Emmett Highland, the diversion outreach coordinator for the DEA, shared his concern over the opioid epidemic with students on the Floyd campus Feb. 26.
Speaking to the GHC Political Science and Criminal Justice Club, Highland cited recent statistics. In 2017 there were 72,000 drug overdose deaths, and 49,000 opioid overdose deaths.
According to Highland, more than 91 people die every day due to a prescription drug overdose. In Georgia, 1,620 people died of drug overdose and 1,040 died of opioid overdose in 2017. Respiratory reduction is the symptom that kills during an overdose.
Highland talked about two doctors that were unnecassarily prescribing pills. Joseph Burton was one of them. Burton wrote 1,100 prescriptions for opioid painkillers, such as oxycodone, hydrocodone and methadone, in exchange for sex.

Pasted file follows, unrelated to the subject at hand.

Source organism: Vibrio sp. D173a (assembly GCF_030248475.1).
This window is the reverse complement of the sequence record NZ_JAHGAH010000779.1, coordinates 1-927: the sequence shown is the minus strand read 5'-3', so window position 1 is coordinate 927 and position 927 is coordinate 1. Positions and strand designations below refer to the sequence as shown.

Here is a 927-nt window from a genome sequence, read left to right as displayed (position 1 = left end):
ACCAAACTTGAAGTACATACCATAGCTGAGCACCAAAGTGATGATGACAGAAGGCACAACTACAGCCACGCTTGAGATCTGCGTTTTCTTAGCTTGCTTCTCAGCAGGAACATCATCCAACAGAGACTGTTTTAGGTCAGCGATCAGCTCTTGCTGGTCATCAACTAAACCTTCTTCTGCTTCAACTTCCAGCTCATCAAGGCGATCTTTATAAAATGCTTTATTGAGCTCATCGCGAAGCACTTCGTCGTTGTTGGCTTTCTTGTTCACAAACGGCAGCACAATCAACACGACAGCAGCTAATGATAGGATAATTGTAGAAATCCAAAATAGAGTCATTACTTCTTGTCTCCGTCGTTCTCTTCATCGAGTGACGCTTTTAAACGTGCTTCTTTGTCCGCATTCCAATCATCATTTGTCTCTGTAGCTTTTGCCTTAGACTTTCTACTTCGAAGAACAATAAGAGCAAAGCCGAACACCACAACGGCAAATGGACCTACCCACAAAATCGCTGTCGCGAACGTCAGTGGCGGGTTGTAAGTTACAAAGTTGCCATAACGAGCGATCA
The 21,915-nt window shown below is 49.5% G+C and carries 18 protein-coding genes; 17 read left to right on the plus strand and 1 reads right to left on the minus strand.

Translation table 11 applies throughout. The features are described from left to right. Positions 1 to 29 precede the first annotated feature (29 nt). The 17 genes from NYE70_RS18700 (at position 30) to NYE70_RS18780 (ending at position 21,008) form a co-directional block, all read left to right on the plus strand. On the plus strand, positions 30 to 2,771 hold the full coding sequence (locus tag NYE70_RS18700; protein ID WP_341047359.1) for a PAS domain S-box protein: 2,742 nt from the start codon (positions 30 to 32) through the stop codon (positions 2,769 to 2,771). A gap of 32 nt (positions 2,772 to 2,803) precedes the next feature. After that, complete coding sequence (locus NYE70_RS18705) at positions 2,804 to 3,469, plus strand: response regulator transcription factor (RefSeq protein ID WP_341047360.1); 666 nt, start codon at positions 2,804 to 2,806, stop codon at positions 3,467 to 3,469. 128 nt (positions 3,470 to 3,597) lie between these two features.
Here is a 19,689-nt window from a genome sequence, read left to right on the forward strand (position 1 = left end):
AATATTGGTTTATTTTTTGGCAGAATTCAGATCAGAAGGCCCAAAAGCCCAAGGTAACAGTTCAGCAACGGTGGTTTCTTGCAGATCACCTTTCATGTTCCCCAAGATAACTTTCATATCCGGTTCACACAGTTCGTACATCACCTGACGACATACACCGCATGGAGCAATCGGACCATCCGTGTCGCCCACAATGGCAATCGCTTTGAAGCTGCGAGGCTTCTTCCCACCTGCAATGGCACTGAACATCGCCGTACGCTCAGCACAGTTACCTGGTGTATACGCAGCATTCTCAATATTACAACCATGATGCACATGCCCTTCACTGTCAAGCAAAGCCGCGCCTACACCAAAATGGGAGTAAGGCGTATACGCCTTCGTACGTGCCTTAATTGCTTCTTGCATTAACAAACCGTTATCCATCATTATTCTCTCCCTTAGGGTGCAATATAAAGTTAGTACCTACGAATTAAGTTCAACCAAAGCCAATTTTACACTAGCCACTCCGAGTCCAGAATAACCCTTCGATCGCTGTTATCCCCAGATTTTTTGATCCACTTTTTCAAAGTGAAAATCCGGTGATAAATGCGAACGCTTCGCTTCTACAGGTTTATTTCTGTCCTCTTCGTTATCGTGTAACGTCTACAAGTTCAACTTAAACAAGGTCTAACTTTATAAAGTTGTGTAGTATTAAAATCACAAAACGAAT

Highland said that people who start using heroin usually start by using prescriptions. Heroin is easily attainable, and it is cheap. Highland explained most heroin comes from Mexico to Atlanta and then goes everywhere else.
Fentanyl is 25-40 times more potent than heroin. According to Highland, fentanyl comes from Mexico and China. Fentanyl is starting to be found in other drugs, and it can be manipulated into other substances.
Highland gave the criminal justice students a few tips on how to treat these types of cases. A few of the tips included: treat it like a homicide, talk to the family, look for pharmacy receipts, look for pill bottles, get autopsies, record in pictures and write.
Drugfree.org is a good website to learn more about the opioid epidemic and a way to get involved. SAMHSA.org is a good place to use to find rehab and treatment centers. HHS.gov/opioid gives information on treatments and about the epidemic. The national hotline is 877-734-6812. The opioid hotline is 800-662-4357.